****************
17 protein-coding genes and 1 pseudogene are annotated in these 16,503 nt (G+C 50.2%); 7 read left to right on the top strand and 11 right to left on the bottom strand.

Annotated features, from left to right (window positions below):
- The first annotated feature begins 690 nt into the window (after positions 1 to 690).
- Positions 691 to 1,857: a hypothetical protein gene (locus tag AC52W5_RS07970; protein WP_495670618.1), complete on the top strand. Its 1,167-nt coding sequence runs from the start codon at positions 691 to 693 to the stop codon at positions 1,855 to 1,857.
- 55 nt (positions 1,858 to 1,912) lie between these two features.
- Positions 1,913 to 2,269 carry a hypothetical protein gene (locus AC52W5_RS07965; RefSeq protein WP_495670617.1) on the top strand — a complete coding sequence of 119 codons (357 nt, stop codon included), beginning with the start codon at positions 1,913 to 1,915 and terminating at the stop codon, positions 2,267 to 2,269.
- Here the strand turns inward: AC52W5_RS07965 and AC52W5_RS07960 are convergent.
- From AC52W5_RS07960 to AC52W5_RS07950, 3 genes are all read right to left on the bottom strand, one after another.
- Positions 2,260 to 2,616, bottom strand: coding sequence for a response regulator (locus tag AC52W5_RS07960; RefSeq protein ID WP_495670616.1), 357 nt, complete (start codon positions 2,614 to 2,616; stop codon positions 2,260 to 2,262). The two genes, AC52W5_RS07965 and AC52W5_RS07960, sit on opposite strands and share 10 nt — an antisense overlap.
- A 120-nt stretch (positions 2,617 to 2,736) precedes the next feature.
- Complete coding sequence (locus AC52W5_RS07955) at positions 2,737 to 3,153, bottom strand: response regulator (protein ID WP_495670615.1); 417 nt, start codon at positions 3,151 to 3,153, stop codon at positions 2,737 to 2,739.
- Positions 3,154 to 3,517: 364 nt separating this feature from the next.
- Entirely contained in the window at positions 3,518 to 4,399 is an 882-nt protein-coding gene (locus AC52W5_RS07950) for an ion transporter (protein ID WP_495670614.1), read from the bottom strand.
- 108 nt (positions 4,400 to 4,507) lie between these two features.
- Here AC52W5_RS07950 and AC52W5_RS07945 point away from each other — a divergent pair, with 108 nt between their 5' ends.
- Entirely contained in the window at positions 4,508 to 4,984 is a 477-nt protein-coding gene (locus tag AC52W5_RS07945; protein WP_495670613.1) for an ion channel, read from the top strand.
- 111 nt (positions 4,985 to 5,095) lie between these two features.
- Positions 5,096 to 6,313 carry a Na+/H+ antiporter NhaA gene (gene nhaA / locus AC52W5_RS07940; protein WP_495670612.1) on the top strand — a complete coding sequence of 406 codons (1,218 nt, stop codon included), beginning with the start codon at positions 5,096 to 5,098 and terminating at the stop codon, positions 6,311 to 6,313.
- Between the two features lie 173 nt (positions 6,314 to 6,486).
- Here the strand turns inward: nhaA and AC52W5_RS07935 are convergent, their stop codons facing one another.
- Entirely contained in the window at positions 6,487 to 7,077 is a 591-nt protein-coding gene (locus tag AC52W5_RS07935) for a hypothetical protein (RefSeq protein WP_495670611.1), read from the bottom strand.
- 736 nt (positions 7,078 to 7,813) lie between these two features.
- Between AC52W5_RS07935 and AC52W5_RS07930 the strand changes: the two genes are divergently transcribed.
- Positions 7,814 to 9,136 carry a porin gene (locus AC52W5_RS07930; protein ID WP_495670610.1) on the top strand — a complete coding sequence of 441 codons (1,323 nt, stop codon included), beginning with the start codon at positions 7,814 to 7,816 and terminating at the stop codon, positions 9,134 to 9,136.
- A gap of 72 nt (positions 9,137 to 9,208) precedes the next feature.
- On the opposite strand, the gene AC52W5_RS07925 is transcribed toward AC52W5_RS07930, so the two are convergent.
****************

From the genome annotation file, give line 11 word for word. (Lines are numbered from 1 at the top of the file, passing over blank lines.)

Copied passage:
- Complete coding sequence (locus AC52W5_RS07955) at positions 2,737 to 3,153, bottom strand: response regulator (protein ID WP_495670615.1); 417 nt, start codon at positions 3,151 to 3,153, stop codon at positions 2,737 to 2,739.